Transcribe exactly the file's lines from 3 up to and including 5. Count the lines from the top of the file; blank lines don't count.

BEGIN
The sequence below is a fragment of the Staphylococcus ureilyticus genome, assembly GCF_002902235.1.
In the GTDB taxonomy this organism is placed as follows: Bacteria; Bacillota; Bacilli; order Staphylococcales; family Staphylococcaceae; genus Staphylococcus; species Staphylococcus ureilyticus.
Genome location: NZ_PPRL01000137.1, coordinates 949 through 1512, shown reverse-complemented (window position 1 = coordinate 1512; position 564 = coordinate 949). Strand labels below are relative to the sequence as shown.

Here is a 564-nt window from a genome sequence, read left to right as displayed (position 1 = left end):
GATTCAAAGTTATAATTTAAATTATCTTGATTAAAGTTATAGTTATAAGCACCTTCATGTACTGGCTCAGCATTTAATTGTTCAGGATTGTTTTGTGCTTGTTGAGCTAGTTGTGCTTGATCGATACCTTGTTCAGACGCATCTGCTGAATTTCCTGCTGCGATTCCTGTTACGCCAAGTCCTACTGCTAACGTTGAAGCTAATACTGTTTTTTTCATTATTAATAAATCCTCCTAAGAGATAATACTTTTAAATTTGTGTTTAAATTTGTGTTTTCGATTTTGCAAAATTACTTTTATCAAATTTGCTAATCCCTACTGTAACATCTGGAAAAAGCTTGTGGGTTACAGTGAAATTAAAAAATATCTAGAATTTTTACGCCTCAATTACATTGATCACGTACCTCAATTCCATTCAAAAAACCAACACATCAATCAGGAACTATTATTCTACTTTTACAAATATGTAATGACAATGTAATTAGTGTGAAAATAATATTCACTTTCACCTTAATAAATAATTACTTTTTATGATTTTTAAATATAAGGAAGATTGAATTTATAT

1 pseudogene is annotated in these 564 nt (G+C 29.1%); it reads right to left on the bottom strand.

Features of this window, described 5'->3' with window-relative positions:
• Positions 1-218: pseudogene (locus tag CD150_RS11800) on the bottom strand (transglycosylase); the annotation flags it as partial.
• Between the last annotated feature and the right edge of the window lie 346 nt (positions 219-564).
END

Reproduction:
Genome location: NZ_PPRL01000137.1, coordinates 949 through 1512, shown reverse-complemented (window position 1 = coordinate 1512; position 564 = coordinate 949). Strand labels below are relative to the sequence as shown.

Here is a 564-nt window from a genome sequence, read left to right as displayed (position 1 = left end):
GATTCAAAGTTATAATTTAAATTATCTTGATTAAAGTTATAGTTATAAGCACCTTCATGTACTGGCTCAGCATTTAATTGTTCAGGATTGTTTTGTGCTTGTTGAGCTAGTTGTGCTTGATCGATACCTTGTTCAGACGCATCTGCTGAATTTCCTGCTGCGATTCCTGTTACGCCAAGTCCTACTGCTAACGTTGAAGCTAATACTGTTTTTTTCATTATTAATAAATCCTCCTAAGAGATAATACTTTTAAATTTGTGTTTAAATTTGTGTTTTCGATTTTGCAAAATTACTTTTATCAAATTTGCTAATCCCTACTGTAACATCTGGAAAAAGCTTGTGGGTTACAGTGAAATTAAAAAATATCTAGAATTTTTACGCCTCAATTACATTGATCACGTACCTCAATTCCATTCAAAAAACCAACACATCAATCAGGAACTATTATTCTACTTTTACAAATATGTAATGACAATGTAATTAGTGTGAAAATAATATTCACTTTCACCTTAATAAATAATTACTTTTTATGATTTTTAAATATAAGGAAGATTGAATTTATAT